Delaware River, PA and NY Freshet Flooding, Aug 1871
THE RAIN STORMS -- DELUGE AND DESTRUCTION REPORTED IN EVERY DIRECTION.
A FRESHET ON THE DELAWARE RIVER AND TRIBUTARIES.
BUILDINGS AND BRIDGES SWEPT AWAY BY THE FLOOD -- THE ERIE RAILROAD TRAINS IMPEDED ALL ALONG THE LINE.
HEAVY RAINS THROUGHOUT THE HUDSON RIVER REGION.
GREAT DAMAGE DONE ON THE CANAL AND OTHER POINTS.
THE DELAWARE RIVER.
FEARS OF A FRESHET -- A COFFER DAM IN DANGER -- BRIDGE SWEPT AWAY ON VANDERMARK CREEK -- EXCITING SCENES -- THE ERIE RAILWAY TRAVEL CHECKED.
Special Dispatch to the New York Times.
Port Jervis, N. Y., Aug. 29. -- The storms of the past few days are now being felt in damages by floods. It has rained in this vicinity more or less all the week, but last evening it commenced falling in torrents, and rained incessantly until 9 o'clock this morning. From all quarters reports of damage are coming in. The Delaware River is many feet above high-water mark, and still rising rapidly. At this place there is a thirty thousand dollar suspension bridge being constructed across the Delaware. A large and expensive coffer dam has just been completed, and an improved steam-pump, with boiler and engine placed in it, to proceed with the work of laying the middle pier. This dam is entirely submerged, and the machinery nearly so. If the river continues rising a few hours longer the whole structure will be swept away. Immense numbers of logs, boards and timbers are running down the stream, and ferrying between this place and Matamoras, Penn., is attended with considerable danger. The streams that feed the river above here are swollen terribly, and there seems to be every prospect of a destructive flood.
At Milford, Penn., eight miles below here, the hotel of S. D. VAN ELTEN, a raftsmen's stopping place, is in imminent danger of being carried away. It is buildon a high bank, which is washed on one side by the river, and on the other by the Vandermark Creek. The furniture and entire contents of the hotel have been removed. On the Vandermark Creek the bridge at SHERMAN'S steam tannery has been swept away, and the engine-house of the tannery. The bank at the place is caving, and it is not safe to work about the tannery. All along the river farmers and lumbermen are securing everything that can be moved by the freshet.
Travel on the Erie Railway is seriously impeded today by the storm of last night. Early this morning, as the westward bound emigrant train on that railroad was about three miles west of Port Jervis, a portion of the track was washed away under the two rear cars. They went down the bank, but no one was injured. The break was repaired in a few hours. Later a very heavy break occurred west of Pond Eddy, by which a large portion of both tracks was swept away. This held trains No. 12, 4, 8 and 6, the first three all through express trains for New York, until 3 1/2 this afternoon. All travel over the division was obstructed. No. 1, lightning express from New York, was compelled to lie at Port Jervis until after 4 o'clock, her leaving time being noon. The yard at this station has been filled with freight-trains all day, every switch and siding being full. The loss in delay of freight shipments must be immense.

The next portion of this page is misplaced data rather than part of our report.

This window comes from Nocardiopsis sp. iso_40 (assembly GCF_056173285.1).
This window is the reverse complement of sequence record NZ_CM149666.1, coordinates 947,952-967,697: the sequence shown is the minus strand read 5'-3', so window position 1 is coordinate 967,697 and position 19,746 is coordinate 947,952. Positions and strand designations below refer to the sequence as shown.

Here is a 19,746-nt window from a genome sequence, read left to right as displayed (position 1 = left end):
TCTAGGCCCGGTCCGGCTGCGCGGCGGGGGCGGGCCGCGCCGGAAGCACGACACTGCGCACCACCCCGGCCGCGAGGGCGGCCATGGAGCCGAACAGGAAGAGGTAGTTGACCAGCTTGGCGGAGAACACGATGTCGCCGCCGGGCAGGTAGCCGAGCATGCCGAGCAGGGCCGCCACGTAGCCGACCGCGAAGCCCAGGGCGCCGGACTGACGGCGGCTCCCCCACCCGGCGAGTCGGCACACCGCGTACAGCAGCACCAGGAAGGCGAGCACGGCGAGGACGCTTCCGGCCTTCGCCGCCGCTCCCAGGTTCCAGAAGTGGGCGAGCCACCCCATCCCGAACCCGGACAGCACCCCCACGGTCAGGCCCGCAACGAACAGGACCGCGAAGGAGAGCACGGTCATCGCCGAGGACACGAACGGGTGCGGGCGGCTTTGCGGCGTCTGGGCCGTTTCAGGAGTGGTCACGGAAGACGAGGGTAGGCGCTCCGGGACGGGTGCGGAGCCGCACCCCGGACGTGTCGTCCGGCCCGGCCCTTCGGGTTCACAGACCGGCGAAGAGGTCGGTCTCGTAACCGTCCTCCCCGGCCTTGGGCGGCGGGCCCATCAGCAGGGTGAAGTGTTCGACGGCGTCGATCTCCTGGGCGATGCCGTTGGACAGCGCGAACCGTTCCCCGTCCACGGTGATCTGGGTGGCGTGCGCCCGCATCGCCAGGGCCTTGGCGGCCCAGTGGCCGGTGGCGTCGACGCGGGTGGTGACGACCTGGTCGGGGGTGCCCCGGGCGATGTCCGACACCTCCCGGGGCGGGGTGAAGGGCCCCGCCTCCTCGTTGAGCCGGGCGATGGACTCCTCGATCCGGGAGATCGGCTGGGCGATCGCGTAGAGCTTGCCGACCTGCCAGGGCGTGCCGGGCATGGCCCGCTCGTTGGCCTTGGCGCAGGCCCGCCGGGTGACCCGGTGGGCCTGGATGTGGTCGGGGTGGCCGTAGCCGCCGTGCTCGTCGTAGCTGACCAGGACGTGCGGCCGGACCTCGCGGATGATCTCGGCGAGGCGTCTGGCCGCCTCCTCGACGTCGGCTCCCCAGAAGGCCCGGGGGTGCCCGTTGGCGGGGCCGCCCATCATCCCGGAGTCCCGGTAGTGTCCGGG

On the Monticello and Port Jervis Railway all travel has been suspended by a heavy landslide at Hartwood, sixteen miles north of Port Jervis. The train due here at 11 1/4 this morning will not reach here today. Passengers were brought from the obstructed train by a locomotive sent up from here, and will be taken up the same way and transferred to the regular train on the other side of the slide. It will be a day or two before this break can be repaired.
On the Delaware and Hudson Canal three serious breaks have occurred. Three hundred feet of the embankment are washed away near Phillipsport, Ulster County. A loaded canal boat was carried through. In the portion of the canal along the Delaware River immense sandbars have been formed at different points. Navigation will be interrupted nearly a fortnight, even if no other accidents occur, which is doubtful, as the rain is falling again in torrents. A number of rafts are reported as coming down the Delaware in the flood. If this proves true, the trestle-work beneath a bridge being erected across the river at Sawmill Rift by the Erie Railway Company will be carried down.
The New York Times New York 1871-08-31